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The State of Payment Methods: More Choice and Economic Changes Are Affecting How Consumers Spend

  • Cash and checks are declining but not disappearing.
  • Debit, credit, and prepaid cards will compete for growing digital spending.
  • FedNow’s launch could increase the prominence of bank-based payments and intensify competition.

Although debit still reigns supreme, with consumer preferences moving toward digital, cash and checks will continue to be displaced in the US. 

Payment Methods Preferred by US Adults, 2017-2021

Insider Intelligence

Consumer interest has been skewing toward digital alternatives, and cash is taking a major hit: Less than one-fifth (19.0%) of US adults cited cash as their preferred method for in-person spending in 2021, according to the Federal Reserve Banks. Younger consumers and fewer low-value purchases are driving the dissipation of cash. But even though cash usage is dwindling, the Federal Reserve reports that 79% of US adults still hold cash daily. It is suspected that the wide availability of ATMs, state requirements for stores to accept cash, and typical weekly purchases among Black and Hispanic adults will keep cash from completely fizzling out. 

Along with cash, checks are trending downward: In October 2021, just 46% of US adults stated that they had used a check in the past 30 days, according to the Federal Reserve. Generally, consumers use checks for infrequent, high-value transactions. However, with the increasing availability of online bill pay and mobile peer-to-peer payment apps, digitization and convenience are hastening the check decline. Additionally, business transactions made with checks plummeted to 33.0% in North America last year due to a need for more efficient reconciliation, better fraud control, and cost savings, according to an Association for Financial Professionals survey.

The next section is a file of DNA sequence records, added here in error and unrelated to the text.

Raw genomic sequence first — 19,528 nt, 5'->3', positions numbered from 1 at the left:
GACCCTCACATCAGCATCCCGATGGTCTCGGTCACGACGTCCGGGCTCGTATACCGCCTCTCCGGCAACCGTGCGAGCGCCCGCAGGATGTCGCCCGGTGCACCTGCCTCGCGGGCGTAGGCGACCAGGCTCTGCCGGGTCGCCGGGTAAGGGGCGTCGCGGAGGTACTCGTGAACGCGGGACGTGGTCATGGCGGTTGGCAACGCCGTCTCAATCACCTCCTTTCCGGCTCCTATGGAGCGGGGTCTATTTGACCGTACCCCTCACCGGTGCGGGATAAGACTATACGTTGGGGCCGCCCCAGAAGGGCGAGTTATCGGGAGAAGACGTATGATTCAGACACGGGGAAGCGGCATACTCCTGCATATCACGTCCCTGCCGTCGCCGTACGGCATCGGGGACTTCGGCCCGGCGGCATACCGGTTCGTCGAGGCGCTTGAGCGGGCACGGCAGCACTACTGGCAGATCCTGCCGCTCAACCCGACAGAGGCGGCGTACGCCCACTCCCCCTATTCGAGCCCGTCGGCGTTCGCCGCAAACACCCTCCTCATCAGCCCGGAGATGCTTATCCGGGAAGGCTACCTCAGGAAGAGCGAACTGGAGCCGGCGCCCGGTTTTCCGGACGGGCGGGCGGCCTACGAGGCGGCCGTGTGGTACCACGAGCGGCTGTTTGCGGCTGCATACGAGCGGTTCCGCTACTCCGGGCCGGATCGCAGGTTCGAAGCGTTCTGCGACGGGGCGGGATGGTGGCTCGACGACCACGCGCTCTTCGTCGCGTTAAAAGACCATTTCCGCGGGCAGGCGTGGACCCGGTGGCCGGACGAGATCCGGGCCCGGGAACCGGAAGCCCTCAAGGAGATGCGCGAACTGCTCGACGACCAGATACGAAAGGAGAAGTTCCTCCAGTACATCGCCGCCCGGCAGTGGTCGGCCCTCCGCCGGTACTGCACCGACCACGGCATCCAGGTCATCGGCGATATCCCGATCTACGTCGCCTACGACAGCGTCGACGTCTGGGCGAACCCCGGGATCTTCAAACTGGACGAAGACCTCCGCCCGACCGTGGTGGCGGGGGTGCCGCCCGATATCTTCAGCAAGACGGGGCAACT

Cash and check usage may be dwindling, but debit and credit cards are seeing upticks among economic uncertainty. With that being said, an estimated 82% of US adults have access to a debit card, per Pulse, making growth difficult. For credit cards, the risk lies in the ability for consumers to make minimum payments paired with less frequent high-ticket purchases as concerns about inflation and job security persist. In order to circumvent these risks and keep consumers spending, issuers are beefing up their rewards programs. 

Another winner of the pandemic has been buy now, pay later (BNPL) as it combines the flexibility of credit with short repayment terms, app-based shopping, and a simple user experience. So long as consumers are struggling to make ends meet, merchant acceptance rates continue to increase, and new entrants improve accessibility, BNPL will keep growing and threatening the use of credit cards. 

As consumers become more concerned about the economy and job security while also steadily adopting new digital solutions, we are seeing shifts away from traditional payment methods. Curious to learn more about the state of payment methods? Click here to purchase this report directly from Insider Intelligence. Looking for more data? Click here to purchase The Payments Ecosystem 2023 collection.

Read the original article on Business Insider
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